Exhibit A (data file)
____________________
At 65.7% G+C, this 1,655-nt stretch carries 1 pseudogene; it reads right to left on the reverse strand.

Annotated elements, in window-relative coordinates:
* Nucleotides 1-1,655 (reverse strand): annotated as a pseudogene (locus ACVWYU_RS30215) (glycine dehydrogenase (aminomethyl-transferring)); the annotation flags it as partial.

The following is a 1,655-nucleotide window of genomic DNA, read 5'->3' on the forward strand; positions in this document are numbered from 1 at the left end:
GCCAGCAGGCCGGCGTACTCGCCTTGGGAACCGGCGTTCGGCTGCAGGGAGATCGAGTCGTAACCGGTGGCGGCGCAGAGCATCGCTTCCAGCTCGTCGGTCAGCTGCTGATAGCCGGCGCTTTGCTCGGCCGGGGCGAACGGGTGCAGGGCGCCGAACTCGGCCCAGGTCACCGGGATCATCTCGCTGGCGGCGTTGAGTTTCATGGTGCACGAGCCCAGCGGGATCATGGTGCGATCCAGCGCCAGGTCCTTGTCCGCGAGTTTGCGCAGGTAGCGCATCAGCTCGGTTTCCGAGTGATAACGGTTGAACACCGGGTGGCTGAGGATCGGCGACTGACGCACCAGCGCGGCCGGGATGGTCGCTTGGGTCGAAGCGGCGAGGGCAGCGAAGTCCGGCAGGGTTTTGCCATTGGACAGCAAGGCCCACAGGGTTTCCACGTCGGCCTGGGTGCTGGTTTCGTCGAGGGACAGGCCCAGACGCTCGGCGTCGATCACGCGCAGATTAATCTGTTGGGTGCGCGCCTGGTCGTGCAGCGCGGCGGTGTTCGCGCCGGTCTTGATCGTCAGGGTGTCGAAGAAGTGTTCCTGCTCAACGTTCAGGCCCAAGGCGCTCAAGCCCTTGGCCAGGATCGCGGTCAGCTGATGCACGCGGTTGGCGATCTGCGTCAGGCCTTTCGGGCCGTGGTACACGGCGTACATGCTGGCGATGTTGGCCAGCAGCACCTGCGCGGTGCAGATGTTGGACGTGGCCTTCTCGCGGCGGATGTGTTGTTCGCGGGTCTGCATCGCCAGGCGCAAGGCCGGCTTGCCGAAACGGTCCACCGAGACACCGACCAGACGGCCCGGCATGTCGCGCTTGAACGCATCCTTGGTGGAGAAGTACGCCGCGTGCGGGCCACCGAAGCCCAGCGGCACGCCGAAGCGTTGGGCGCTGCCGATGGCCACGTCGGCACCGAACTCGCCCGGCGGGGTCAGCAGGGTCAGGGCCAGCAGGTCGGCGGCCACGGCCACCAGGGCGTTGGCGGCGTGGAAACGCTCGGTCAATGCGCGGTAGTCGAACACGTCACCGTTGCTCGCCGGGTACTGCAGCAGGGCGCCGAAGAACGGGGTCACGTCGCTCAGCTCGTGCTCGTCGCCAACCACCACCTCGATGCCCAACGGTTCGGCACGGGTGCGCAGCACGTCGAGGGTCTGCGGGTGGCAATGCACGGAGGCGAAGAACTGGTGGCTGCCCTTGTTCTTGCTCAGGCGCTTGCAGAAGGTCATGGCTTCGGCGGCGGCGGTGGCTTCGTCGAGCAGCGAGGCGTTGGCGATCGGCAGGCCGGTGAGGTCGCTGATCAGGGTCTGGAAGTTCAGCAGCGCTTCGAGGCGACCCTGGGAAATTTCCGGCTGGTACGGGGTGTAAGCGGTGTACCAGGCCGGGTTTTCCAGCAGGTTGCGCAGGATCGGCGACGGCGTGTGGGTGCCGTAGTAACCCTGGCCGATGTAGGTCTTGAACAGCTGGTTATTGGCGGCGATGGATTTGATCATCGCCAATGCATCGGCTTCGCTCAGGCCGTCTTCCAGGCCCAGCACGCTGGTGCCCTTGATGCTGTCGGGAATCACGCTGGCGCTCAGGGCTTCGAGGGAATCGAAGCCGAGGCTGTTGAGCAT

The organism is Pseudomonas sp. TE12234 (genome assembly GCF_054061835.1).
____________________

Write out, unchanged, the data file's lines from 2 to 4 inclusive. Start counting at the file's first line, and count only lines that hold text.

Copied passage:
Annotated elements, in window-relative coordinates:
* Nucleotides 1-1,655 (reverse strand): annotated as a pseudogene (locus ACVWYU_RS30215) (glycine dehydrogenase (aminomethyl-transferring)); the annotation flags it as partial.

The following is a 1,655-nucleotide window of genomic DNA, read 5'->3' on the forward strand; positions in this document are numbered from 1 at the left end: